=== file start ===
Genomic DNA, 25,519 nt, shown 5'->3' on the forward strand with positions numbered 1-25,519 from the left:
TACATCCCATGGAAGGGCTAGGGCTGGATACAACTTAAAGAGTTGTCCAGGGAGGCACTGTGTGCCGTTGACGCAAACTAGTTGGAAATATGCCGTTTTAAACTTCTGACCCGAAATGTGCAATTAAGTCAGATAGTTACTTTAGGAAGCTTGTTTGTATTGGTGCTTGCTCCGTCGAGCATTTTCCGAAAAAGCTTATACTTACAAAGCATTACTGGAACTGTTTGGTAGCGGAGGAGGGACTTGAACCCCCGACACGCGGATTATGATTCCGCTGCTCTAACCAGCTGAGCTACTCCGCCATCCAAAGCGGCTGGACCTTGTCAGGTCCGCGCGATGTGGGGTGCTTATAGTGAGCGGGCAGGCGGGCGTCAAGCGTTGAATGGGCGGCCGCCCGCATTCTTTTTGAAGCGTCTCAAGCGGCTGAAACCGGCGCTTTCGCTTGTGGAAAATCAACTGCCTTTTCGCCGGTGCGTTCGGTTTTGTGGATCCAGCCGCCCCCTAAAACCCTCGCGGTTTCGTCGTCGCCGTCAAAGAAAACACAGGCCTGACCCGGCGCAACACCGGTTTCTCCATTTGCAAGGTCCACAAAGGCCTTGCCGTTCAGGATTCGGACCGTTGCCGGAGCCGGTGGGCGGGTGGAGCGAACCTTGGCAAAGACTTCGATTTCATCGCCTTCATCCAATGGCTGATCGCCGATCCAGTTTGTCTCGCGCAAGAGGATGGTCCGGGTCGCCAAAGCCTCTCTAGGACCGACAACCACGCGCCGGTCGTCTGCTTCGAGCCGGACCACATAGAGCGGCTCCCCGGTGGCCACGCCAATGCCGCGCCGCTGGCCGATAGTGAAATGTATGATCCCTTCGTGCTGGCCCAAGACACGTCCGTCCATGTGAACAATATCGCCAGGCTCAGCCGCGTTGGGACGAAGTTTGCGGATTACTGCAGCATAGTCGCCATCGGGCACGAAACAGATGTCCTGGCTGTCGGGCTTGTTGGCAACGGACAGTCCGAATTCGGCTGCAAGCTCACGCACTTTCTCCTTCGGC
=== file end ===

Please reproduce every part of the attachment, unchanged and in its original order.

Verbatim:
Genomic DNA, 25,519 nt, shown 5'->3' on the forward strand with positions numbered 1-25,519 from the left:
TACATCCCATGGAAGGGCTAGGGCTGGATACAACTTAAAGAGTTGTCCAGGGAGGCACTGTGTGCCGTTGACGCAAACTAGTTGGAAATATGCCGTTTTAAACTTCTGACCCGAAATGTGCAATTAAGTCAGATAGTTACTTTAGGAAGCTTGTTTGTATTGGTGCTTGCTCCGTCGAGCATTTTCCGAAAAAGCTTATACTTACAAAGCATTACTGGAACTGTTTGGTAGCGGAGGAGGGACTTGAACCCCCGACACGCGGATTATGATTCCGCTGCTCTAACCAGCTGAGCTACTCCGCCATCCAAAGCGGCTGGACCTTGTCAGGTCCGCGCGATGTGGGGTGCTTATAGTGAGCGGGCAGGCGGGCGTCAAGCGTTGAATGGGCGGCCGCCCGCATTCTTTTTGAAGCGTCTCAAGCGGCTGAAACCGGCGCTTTCGCTTGTGGAAAATCAACTGCCTTTTCGCCGGTGCGTTCGGTTTTGTGGATCCAGCCGCCCCCTAAAACCCTCGCGGTTTCGTCGTCGCCGTCAAAGAAAACACAGGCCTGACCCGGCGCAACACCGGTTTCTCCATTTGCAAGGTCCACAAAGGCCTTGCCGTTCAGGATTCGGACCGTTGCCGGAGCCGGTGGGCGGGTGGAGCGAACCTTGGCAAAGACTTCGATTTCATCGCCTTCATCCAATGGCTGATCGCCGATCCAGTTTGTCTCGCGCAAGAGGATGGTCCGGGTCGCCAAAGCCTCTCTAGGACCGACAACCACGCGCCGGTCGTCTGCTTCGAGCCGGACCACATAGAGCGGCTCCCCGGTGGCCACGCCAATGCCGCGCCGCTGGCCGATAGTGAAATGTATGATCCCTTCGTGCTGGCCCAAGACACGTCCGTCCATGTGAACAATATCGCCAGGCTCAGCCGCGTTGGGACGAAGTTTGCGGATTACTGCAGCATAGTCGCCATCGGGCACGAAACAGATGTCCTGGCTGTCGGGCTTGTTGGCAACGGACAGTCCGAATTCGGCTGCAAGCTCACGCACTTTCTCCTTCGGC